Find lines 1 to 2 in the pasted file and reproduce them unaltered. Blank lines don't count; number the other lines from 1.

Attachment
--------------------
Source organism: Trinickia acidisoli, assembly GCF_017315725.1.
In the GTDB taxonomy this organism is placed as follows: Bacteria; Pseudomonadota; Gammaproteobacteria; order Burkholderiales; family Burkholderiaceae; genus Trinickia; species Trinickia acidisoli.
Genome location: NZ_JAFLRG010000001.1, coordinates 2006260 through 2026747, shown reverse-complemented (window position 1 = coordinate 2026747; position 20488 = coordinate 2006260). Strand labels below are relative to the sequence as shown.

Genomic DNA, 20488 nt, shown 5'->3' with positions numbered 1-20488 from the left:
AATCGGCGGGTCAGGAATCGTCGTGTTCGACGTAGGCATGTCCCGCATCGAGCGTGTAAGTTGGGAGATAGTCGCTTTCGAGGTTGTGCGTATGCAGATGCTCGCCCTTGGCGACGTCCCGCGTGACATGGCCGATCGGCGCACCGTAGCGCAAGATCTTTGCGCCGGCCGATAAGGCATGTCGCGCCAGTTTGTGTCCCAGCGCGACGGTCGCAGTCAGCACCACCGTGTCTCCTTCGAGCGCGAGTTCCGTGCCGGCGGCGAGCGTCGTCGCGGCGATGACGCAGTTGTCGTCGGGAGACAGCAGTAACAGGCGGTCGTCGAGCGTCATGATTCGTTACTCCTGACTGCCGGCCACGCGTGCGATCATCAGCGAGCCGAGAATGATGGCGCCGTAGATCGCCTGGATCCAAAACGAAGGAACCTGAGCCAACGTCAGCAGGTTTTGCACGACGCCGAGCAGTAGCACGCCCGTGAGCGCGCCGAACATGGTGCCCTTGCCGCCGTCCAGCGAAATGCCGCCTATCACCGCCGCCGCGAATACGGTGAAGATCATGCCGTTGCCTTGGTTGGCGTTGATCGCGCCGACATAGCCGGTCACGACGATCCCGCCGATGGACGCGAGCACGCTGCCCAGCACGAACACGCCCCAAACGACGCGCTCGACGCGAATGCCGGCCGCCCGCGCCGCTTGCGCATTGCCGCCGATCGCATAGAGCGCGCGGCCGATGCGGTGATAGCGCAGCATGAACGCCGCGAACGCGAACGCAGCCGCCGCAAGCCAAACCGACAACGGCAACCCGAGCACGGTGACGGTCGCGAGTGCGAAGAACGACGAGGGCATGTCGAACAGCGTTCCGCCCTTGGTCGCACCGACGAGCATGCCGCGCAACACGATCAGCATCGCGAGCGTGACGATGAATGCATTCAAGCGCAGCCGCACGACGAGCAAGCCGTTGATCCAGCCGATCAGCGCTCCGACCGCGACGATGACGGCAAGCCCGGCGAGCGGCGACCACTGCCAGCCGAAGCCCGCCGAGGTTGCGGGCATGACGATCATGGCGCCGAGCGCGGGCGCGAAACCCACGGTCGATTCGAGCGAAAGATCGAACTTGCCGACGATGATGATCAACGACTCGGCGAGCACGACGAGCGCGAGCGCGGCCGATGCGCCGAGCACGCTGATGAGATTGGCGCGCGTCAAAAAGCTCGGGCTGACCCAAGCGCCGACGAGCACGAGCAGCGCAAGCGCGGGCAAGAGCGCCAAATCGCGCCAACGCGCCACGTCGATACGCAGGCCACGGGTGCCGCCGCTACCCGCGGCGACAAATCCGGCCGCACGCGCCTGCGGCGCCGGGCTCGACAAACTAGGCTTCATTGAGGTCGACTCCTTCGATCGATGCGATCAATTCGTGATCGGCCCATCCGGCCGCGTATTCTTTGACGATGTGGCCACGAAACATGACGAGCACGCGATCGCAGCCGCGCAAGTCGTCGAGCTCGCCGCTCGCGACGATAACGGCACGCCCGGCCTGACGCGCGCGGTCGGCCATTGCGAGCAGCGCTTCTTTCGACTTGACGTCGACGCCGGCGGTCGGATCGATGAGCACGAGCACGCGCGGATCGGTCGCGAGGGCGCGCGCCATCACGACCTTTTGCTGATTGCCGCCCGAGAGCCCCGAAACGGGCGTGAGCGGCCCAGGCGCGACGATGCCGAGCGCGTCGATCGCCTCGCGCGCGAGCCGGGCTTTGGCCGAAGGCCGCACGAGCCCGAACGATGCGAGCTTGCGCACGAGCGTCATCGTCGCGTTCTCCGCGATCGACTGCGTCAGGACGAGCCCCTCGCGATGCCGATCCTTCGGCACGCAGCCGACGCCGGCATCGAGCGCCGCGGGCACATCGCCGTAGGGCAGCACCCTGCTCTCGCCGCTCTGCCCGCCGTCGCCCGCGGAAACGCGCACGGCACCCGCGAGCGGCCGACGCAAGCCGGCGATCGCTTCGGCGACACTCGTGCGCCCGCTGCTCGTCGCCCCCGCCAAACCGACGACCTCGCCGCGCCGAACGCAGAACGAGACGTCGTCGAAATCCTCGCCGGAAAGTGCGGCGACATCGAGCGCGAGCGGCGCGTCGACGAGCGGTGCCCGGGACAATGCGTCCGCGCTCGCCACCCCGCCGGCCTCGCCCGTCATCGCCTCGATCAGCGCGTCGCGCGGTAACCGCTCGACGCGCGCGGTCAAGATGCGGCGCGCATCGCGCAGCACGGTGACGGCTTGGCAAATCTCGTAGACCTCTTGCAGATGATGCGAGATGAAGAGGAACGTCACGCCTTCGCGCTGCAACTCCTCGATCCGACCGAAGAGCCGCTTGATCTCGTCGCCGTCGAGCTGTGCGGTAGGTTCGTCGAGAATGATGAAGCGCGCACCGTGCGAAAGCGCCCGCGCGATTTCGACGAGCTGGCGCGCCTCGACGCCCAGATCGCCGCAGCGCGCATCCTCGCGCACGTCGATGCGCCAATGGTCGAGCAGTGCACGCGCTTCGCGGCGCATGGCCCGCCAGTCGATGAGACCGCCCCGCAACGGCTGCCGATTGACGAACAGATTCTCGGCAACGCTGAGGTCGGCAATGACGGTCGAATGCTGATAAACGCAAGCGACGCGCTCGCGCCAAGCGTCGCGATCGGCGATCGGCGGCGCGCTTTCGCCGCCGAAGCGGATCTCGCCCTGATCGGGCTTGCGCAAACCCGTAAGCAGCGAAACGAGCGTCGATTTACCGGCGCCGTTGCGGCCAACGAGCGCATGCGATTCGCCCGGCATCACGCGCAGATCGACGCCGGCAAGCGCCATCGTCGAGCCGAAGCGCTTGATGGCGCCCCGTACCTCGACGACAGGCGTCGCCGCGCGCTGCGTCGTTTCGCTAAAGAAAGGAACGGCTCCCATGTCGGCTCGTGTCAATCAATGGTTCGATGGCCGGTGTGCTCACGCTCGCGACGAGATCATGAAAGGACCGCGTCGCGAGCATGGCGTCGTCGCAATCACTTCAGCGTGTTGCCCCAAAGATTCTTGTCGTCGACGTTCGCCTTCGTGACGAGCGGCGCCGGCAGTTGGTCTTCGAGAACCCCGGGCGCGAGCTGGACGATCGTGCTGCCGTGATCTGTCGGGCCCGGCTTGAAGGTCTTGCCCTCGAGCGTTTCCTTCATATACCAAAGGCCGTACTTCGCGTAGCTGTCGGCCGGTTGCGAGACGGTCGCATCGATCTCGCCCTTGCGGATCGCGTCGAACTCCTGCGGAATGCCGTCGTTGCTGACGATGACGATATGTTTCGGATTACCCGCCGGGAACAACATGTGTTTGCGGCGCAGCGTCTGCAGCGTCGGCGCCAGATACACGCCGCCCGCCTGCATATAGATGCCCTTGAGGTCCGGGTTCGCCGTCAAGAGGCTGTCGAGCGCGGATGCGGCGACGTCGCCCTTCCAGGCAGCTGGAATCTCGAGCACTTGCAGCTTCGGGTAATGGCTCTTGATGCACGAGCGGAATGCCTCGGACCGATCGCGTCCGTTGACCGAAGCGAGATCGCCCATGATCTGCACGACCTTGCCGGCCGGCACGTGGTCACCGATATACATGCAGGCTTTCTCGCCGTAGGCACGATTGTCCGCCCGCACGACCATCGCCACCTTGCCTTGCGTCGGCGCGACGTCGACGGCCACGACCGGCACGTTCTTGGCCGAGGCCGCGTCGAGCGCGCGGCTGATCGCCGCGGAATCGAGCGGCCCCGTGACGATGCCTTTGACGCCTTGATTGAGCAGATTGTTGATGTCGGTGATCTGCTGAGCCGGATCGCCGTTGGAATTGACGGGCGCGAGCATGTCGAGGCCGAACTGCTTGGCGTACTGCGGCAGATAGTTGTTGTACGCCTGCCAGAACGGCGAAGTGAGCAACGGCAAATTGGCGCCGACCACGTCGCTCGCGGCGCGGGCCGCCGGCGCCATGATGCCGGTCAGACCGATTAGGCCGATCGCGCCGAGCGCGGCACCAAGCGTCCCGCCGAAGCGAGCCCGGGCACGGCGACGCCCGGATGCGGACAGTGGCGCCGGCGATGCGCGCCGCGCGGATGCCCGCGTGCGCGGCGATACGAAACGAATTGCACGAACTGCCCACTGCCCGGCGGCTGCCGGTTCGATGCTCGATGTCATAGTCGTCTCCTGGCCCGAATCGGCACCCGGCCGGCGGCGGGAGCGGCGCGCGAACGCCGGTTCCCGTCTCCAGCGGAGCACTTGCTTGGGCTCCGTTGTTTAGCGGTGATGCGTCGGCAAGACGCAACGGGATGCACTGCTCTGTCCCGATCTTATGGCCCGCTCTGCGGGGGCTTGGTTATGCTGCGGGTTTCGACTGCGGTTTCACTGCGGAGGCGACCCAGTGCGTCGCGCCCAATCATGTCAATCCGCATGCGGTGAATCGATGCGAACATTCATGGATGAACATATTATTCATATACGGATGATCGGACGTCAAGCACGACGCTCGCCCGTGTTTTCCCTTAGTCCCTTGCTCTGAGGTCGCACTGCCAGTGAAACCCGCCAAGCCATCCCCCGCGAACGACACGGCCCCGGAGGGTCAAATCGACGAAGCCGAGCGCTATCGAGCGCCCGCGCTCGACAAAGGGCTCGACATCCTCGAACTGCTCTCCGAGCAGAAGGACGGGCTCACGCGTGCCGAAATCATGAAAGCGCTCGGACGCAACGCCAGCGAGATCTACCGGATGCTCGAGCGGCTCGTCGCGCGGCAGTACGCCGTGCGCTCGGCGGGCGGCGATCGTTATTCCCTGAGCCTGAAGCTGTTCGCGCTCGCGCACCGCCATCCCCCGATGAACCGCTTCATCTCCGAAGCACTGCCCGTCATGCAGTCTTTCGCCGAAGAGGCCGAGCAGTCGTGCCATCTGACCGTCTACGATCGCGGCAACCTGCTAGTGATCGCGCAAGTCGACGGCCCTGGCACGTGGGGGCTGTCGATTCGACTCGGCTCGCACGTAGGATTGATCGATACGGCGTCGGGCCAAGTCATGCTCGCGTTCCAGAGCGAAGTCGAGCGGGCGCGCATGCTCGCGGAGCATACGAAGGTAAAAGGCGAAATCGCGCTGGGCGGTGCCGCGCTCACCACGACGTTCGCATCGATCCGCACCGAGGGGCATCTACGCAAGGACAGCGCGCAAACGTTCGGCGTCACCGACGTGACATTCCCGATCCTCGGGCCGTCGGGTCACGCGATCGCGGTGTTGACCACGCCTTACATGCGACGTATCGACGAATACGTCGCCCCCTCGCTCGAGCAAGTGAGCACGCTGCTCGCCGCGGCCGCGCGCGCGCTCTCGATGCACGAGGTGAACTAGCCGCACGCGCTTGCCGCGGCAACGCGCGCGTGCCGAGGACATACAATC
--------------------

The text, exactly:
Source organism: Trinickia acidisoli, assembly GCF_017315725.1.
In the GTDB taxonomy this organism is placed as follows: Bacteria; Pseudomonadota; Gammaproteobacteria; order Burkholderiales; family Burkholderiaceae; genus Trinickia; species Trinickia acidisoli.